A merchant has the ability to hear what animals are saying. One day he hears a Bull moan about the hard work while the Ass does not have to do anything. The Ass advises him to pretend he is ill. He does so and is taken care of by his owner. The merchant advises the owner to let the donkey work. The donkey regrets his advice.
The merchant again overhears a conversation between the Bull and the Ass. This time the Ass advises against continuing the act of the Bull lest he be slaughtered. He does so and the merchant finds this very funny and laughs loudly. The wife of the merchant asks why he laughs but he says he is not allowed to on penalty of death. Still she wants him to, so he will tell her. But before he tells her, he overhears a Dog talking to a Cock and the Cock says the merchant should keep his wife in check by beating her with twigs. He does so and his wife repents and doesn’t want to know the answer.
There is a merchant, experienced in husbandry and agriculture, who can speak with animals. One day he hears a Bull say to an Ass that the Ass has a better life than he. The Bull has to toil, his food is worse than that of the Ass and his place stinks, whereas the Ass has none of that. The Ass replies by giving advice: when they lay the yoke on him he must lie down and rise not again and he has to feign he is sick for a couple of days. The Bull thanks the Ass for this wisdom. The Bull does what the Ass said and is taken care of. The peasant who owns the Bull comes to the merchant-farmer. The merchant understands the situation and lets the peasant take the donkey to work with the plough. The Ass regrets giving the Bull advice.
The Wazir warns Sharahzad that she hasn’t got enough wit to withstand King Shahriyar, but Sharahzad says she must marry the King. The Wazir continues his story of the merchant.
The merchant overhears the Bull saying to the Ass that he will continue doing what he has been doing in refusing work and food. The Ass warns him that he has heard the peasant saying that if the Bull continues pretending to be ill, he will be slaughtered. The Bull takes the advice of the Ass and starts working again. When the merchant sees this he laughs heartily upon which his wife asks what is going on. He says he can’t tell her because he will die upon telling his secret. He says that he cannot reveal his secret for fear of death. His wife does not believe him and says she will leave him at once, sits down and weeps. She says he must tell her what the secret of the Bull and Ass was. The merchant grows weary and finally decides to tell her. She must bring her father and mother, her family and kindred, and the Kazi, then he will tell her because he loves her.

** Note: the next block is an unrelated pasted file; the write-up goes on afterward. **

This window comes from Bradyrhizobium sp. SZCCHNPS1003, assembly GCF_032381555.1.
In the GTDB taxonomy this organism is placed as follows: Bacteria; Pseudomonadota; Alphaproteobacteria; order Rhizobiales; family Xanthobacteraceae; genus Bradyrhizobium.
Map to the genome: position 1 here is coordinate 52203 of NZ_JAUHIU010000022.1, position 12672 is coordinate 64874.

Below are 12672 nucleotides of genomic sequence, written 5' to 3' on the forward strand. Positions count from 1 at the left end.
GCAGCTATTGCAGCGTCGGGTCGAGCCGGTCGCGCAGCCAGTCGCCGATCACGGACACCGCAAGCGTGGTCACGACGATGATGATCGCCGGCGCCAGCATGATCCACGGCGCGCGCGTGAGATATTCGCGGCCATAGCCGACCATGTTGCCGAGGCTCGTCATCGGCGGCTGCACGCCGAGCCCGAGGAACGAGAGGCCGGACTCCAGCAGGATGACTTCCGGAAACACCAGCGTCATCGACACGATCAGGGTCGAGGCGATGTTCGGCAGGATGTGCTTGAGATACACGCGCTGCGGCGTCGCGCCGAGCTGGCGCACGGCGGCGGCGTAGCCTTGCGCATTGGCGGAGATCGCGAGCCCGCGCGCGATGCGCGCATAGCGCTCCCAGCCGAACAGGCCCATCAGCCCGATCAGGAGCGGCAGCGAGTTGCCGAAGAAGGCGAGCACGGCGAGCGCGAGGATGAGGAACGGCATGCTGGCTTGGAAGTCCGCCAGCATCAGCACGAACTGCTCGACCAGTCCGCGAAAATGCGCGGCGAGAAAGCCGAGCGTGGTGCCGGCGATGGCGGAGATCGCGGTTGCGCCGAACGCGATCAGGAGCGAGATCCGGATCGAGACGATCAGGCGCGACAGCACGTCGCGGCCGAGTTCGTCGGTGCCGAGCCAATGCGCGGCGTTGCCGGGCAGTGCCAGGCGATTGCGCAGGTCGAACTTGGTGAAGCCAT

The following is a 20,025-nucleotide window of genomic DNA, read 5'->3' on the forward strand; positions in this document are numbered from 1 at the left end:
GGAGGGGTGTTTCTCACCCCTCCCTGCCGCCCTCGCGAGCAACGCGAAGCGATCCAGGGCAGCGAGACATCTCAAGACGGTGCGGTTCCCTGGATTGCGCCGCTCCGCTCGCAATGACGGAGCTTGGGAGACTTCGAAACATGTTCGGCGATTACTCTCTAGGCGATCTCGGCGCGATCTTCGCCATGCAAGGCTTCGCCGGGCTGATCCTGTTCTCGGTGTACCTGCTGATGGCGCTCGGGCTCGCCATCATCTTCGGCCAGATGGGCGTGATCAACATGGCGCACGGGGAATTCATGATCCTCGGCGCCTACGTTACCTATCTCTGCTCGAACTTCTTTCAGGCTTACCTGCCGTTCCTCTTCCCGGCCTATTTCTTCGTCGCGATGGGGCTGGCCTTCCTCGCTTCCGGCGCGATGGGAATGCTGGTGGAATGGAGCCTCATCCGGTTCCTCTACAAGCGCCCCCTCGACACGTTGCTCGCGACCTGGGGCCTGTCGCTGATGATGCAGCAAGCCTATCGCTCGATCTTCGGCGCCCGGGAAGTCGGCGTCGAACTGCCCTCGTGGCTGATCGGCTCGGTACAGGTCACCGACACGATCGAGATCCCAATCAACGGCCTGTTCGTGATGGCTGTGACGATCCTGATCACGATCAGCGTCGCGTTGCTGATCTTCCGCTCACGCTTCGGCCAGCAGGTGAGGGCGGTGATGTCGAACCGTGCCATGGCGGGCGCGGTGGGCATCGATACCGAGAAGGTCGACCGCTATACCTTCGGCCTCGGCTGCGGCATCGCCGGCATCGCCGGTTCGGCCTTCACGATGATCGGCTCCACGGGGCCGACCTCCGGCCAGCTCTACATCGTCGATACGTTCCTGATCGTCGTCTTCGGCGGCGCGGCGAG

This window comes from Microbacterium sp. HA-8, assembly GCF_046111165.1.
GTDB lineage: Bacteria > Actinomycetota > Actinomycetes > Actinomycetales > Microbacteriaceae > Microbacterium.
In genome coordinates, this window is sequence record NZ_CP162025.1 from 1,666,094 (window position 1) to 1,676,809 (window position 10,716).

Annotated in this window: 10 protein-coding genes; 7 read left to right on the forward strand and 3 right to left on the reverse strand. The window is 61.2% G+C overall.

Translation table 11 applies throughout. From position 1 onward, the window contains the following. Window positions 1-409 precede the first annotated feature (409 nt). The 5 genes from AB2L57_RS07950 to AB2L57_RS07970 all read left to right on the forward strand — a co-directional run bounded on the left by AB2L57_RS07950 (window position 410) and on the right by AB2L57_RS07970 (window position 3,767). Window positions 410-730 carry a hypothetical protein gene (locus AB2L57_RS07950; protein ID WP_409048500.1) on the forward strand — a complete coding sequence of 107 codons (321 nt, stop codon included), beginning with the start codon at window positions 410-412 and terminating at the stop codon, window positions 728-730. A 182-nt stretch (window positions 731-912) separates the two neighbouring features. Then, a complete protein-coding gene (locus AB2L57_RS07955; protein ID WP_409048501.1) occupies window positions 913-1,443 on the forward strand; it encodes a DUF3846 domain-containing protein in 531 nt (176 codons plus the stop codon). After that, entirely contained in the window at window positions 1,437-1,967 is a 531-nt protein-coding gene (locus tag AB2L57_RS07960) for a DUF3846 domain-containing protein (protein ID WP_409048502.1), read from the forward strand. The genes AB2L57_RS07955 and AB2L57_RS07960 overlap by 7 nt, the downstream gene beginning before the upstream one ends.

When everybody is together the trader proclaims he will tell the secret on pain of death. Everybody present tries to persuade the woman to stop wanting to know the secret, but she declines. The merchant hears a farm Dog speaking to the Cock, telling him the merchant will tell the secret and die. The Cock replies that if he can’t manage one woman, his life is not worth prolonging. The Cock advises the Dog the merchant should whip his wife with mulberry-tree twigs a regular beating until she says she will never ask the question as long as she lives. The merchant does so, and the woman swears not to ask the question again and kisses his hand. Thus the merchant learns family discipline from the Cock.